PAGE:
I don't think either of these are oil filled, ive replaced both before and they look and feel exactly the same weight.

    The pictures come up fine on my end
     
  4. sea

    sea

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    Mar 28, 2012
    The 20 uf one is the one that blows up all the time, well like once a year and the other one looks fine, ive replaced both in the past but the motor still only runs slow and needs a kick to get it up to full speed ... that's when I just replace the motors, so I am guessing when that 20 uf blows it does something internally to the windings/coil
     
  5. (*steve*)

    (*steve*) ¡sǝpodᴉʇuɐ ǝɥʇ ɹɐǝɥd Moderator

    25,361
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    Jan 21, 2010
    Maybe the motor does something to the capacitors.

    Either way, if you can get a duplicate unit from somewhere and see if it's the motor or the caps that are the problem, that would be an ideal
     
  6. sea

    sea

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    Mar 28, 2012
    Oh well I am thinking if you don't replace this 20 mf cap as soon as it starts to go it prolly is the culprit ... they are covered and its tough to really know when it goes with this motor, my thoughts are it goes bad and I just don't know it right away and it stresses out the windings and when it finally does totally fail its screwed up the rest of the motor for good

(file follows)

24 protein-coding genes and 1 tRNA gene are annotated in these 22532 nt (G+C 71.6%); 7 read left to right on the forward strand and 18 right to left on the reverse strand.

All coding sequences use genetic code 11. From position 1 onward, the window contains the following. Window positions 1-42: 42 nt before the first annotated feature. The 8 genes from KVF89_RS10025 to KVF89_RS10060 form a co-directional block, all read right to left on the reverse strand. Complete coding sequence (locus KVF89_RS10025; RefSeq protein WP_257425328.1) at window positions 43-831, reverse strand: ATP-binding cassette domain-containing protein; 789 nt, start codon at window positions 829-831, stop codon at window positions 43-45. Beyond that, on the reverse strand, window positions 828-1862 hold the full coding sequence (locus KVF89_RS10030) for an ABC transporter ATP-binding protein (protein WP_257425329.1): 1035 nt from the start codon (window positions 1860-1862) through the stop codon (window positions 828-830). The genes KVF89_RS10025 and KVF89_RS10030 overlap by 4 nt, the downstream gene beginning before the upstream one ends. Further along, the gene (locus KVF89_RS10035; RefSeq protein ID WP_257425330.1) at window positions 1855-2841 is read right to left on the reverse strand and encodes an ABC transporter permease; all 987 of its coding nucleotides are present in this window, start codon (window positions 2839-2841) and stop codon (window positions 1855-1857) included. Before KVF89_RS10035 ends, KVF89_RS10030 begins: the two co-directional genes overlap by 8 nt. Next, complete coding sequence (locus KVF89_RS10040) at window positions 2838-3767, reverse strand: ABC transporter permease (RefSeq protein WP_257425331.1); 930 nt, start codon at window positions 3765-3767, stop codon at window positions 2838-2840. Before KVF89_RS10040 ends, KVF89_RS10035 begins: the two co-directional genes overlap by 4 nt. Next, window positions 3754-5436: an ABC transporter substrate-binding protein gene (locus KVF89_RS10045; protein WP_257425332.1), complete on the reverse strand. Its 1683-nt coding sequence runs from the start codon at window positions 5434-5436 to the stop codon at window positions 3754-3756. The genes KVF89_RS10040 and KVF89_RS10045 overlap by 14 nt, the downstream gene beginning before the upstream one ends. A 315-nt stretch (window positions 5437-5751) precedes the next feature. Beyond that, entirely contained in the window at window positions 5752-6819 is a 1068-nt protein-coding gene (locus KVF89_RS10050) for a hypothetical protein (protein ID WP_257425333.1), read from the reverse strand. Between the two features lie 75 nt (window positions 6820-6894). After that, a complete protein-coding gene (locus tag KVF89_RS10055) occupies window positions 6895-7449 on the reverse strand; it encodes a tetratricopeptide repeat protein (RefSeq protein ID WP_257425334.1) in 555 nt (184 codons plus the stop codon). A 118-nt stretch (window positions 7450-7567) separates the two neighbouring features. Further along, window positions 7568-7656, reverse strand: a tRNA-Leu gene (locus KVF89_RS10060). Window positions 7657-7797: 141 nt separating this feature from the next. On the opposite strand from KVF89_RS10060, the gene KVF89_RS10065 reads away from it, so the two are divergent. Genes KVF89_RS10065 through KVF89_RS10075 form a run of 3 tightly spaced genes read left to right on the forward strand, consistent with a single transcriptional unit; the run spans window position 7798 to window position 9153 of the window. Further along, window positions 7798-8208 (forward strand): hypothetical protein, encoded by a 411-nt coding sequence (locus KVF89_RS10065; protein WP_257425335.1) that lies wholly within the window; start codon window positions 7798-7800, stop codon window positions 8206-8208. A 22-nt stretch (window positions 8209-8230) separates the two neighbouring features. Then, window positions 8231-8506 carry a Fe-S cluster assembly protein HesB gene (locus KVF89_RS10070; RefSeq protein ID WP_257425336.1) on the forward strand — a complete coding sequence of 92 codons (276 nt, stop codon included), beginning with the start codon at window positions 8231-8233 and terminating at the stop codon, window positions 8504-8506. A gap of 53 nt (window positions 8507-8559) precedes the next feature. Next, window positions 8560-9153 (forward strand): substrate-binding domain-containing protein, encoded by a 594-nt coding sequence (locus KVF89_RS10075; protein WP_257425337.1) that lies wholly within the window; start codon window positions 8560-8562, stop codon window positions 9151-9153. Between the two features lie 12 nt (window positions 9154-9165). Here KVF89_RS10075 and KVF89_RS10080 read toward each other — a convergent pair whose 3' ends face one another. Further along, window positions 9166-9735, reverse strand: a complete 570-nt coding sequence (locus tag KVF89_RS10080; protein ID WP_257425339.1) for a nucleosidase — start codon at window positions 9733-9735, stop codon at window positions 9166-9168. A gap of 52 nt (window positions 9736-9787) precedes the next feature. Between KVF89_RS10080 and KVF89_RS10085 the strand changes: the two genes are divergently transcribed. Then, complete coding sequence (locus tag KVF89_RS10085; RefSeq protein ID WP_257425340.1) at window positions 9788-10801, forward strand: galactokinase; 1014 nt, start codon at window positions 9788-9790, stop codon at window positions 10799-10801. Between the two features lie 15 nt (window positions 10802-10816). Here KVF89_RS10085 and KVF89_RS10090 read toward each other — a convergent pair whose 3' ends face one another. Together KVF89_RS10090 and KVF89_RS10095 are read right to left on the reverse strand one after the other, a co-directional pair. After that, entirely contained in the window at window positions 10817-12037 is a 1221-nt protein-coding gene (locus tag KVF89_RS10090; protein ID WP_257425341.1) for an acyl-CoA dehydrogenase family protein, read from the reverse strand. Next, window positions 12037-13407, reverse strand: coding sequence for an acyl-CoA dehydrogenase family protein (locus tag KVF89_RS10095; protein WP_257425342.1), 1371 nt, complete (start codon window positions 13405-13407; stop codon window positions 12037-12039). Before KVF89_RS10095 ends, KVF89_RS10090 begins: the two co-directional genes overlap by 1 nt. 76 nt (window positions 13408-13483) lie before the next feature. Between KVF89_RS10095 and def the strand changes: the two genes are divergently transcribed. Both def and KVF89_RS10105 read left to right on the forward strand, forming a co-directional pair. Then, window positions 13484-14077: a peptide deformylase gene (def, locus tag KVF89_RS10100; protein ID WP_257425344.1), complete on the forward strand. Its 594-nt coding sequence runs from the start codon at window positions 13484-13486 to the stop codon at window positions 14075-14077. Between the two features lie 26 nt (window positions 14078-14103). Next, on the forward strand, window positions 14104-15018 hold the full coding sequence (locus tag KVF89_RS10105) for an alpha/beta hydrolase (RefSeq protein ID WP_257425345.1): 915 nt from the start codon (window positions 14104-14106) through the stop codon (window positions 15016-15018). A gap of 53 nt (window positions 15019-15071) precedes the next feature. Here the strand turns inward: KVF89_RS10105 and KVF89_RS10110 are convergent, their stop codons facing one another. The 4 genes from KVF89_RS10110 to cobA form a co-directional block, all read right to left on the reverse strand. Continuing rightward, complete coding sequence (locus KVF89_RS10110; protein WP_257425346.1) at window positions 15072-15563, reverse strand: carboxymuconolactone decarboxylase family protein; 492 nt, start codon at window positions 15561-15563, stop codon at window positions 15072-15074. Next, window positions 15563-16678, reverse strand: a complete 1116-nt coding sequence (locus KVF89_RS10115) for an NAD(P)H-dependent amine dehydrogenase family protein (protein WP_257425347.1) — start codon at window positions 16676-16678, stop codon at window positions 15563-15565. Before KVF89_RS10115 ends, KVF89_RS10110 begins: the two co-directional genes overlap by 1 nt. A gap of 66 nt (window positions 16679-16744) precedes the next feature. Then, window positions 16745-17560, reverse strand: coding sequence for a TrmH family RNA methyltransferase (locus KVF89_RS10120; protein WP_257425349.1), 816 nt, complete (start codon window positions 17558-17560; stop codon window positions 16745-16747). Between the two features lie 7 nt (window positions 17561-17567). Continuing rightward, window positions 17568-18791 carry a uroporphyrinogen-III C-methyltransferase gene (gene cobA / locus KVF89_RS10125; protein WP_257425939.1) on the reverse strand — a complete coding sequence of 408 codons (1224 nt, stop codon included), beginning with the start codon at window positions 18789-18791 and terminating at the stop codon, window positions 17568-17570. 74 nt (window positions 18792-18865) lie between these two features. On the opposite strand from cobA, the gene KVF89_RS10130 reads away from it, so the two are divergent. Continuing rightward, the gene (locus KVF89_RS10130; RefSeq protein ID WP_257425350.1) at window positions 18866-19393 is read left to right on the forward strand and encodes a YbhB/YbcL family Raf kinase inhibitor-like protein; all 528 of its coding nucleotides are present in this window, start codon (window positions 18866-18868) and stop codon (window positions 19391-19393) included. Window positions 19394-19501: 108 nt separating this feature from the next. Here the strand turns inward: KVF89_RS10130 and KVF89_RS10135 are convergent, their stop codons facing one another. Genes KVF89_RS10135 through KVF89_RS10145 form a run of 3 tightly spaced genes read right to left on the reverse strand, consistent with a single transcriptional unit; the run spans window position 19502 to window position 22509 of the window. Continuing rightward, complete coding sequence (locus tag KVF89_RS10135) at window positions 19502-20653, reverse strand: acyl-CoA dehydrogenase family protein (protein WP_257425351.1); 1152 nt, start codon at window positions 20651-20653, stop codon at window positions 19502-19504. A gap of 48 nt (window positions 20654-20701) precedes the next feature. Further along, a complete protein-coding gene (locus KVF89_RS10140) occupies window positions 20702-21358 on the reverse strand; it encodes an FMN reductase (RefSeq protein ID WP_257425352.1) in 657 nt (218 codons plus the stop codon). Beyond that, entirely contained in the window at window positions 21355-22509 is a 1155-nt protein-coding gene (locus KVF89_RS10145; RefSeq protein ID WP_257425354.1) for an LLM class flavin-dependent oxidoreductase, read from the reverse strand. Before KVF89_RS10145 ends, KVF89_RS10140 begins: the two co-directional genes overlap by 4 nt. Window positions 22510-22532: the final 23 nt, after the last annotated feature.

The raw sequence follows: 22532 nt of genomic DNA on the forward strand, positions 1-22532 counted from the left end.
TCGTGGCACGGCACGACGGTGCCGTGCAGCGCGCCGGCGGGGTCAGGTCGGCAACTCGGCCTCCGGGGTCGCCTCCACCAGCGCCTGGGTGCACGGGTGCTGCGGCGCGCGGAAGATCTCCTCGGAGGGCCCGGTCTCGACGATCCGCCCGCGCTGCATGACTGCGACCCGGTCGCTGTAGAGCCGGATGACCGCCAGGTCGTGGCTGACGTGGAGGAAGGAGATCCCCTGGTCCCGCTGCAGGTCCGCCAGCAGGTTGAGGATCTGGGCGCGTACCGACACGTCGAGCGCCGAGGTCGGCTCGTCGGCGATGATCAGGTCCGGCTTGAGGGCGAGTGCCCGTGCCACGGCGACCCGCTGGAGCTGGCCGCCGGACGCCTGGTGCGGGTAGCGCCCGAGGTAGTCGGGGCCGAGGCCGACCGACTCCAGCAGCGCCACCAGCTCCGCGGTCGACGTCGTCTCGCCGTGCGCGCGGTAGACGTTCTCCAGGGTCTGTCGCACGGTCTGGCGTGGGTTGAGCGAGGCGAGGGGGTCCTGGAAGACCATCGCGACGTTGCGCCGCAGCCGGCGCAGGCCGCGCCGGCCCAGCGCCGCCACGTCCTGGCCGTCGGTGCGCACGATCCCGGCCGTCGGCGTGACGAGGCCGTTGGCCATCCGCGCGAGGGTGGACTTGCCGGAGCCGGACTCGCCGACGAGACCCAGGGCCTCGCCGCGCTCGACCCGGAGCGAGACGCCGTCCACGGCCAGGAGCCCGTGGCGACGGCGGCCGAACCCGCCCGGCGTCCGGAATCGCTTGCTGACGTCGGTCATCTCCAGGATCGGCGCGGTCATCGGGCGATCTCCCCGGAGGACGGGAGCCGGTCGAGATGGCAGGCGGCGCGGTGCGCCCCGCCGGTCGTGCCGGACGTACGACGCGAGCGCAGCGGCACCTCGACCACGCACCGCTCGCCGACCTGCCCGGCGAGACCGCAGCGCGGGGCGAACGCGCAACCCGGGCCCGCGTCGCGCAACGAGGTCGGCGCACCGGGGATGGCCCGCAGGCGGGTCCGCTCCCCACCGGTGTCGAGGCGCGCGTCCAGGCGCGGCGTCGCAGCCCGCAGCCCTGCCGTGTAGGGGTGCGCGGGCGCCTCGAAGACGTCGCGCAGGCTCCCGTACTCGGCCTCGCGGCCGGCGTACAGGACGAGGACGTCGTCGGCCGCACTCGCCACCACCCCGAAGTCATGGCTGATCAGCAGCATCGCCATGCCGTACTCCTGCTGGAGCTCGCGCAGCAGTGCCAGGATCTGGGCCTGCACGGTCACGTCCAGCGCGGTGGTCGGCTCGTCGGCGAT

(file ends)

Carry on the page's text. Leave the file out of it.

Like I said this is the 3rd motor all the same except this newest motor has different letters on the caps

    The 20 mf cap as seen above is the one in the new motor CBB65 ... all the other motors had CBB60 20 mf caps ... anyone know the difference? between them? ... voltage and tolerance is printed same on both caps
     
  7. Y2KEDDIE

    Y2KEDDIE

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    Sep 23, 2012